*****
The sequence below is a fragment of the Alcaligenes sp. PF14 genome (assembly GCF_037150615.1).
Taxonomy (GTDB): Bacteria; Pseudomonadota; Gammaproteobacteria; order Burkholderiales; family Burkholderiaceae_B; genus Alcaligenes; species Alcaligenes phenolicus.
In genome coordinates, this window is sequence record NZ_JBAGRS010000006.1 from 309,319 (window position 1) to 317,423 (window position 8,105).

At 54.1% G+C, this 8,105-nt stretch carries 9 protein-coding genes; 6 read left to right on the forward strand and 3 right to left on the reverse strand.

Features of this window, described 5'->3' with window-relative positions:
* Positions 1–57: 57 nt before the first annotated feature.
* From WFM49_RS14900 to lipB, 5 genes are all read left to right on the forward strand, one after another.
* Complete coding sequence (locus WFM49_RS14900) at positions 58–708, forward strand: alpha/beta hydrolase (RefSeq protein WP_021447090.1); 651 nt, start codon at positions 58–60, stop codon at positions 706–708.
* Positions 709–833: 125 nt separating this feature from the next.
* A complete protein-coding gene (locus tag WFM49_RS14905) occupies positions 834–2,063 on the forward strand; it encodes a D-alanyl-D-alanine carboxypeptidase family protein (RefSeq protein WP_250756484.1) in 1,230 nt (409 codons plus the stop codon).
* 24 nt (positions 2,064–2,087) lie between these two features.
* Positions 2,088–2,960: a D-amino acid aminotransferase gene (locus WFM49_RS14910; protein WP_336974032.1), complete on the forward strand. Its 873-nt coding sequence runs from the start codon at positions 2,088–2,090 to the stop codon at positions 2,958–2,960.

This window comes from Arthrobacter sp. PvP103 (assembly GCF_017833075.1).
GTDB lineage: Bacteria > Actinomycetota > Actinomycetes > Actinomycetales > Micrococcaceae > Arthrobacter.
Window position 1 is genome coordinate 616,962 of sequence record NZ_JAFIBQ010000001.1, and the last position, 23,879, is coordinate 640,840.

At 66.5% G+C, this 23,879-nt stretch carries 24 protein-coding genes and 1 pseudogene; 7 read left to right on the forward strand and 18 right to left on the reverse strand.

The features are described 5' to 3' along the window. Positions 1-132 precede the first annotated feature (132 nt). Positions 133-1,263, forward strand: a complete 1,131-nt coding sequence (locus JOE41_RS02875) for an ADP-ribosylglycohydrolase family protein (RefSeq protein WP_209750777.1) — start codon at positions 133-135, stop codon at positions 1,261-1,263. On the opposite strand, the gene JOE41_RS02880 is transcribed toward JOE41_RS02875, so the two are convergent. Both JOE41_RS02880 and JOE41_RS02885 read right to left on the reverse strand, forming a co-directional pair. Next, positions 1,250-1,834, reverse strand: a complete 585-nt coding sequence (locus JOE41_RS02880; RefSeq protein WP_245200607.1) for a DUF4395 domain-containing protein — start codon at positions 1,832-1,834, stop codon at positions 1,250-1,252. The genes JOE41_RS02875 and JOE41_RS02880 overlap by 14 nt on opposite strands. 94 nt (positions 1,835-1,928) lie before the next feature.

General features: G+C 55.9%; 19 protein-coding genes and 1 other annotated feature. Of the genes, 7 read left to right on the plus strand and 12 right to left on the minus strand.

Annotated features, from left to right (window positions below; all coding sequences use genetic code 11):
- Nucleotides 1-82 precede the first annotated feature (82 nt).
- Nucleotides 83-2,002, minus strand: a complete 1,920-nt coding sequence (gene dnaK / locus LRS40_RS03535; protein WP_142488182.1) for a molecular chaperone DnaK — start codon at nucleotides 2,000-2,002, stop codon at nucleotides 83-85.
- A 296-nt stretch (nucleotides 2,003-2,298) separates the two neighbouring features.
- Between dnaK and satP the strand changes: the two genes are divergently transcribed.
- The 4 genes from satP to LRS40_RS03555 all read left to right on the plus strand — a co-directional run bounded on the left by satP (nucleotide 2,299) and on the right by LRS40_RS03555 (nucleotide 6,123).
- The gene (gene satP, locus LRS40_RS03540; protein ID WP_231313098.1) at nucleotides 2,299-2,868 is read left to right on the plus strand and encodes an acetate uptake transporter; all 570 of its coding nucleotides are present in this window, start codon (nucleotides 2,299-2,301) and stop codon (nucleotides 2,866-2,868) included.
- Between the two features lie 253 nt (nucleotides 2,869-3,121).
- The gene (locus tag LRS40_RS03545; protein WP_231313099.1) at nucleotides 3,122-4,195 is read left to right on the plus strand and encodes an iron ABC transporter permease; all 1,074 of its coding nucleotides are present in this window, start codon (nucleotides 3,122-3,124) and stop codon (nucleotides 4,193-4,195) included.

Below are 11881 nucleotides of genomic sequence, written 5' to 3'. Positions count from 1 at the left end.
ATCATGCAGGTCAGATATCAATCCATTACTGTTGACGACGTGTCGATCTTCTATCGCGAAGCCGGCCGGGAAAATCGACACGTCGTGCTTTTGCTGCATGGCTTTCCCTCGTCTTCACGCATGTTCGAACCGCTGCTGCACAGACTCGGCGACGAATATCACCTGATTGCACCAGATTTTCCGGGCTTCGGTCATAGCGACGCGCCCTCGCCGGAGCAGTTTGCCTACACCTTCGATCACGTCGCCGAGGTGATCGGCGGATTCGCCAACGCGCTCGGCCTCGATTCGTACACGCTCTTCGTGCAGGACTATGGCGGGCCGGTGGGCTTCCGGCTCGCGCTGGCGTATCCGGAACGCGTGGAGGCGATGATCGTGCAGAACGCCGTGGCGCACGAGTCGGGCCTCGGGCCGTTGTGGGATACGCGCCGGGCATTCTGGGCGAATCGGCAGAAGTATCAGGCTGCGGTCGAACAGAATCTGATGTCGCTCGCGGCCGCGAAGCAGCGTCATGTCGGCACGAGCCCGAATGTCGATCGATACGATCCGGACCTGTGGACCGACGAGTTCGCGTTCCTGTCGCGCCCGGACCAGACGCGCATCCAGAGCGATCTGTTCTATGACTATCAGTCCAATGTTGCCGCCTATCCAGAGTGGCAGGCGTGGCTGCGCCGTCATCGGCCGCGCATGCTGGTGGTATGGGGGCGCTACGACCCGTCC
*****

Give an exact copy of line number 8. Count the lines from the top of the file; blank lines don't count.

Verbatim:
* Complete coding sequence (locus WFM49_RS14900) at positions 58–708, forward strand: alpha/beta hydrolase (RefSeq protein WP_021447090.1); 651 nt, start codon at positions 58–60, stop codon at positions 706–708.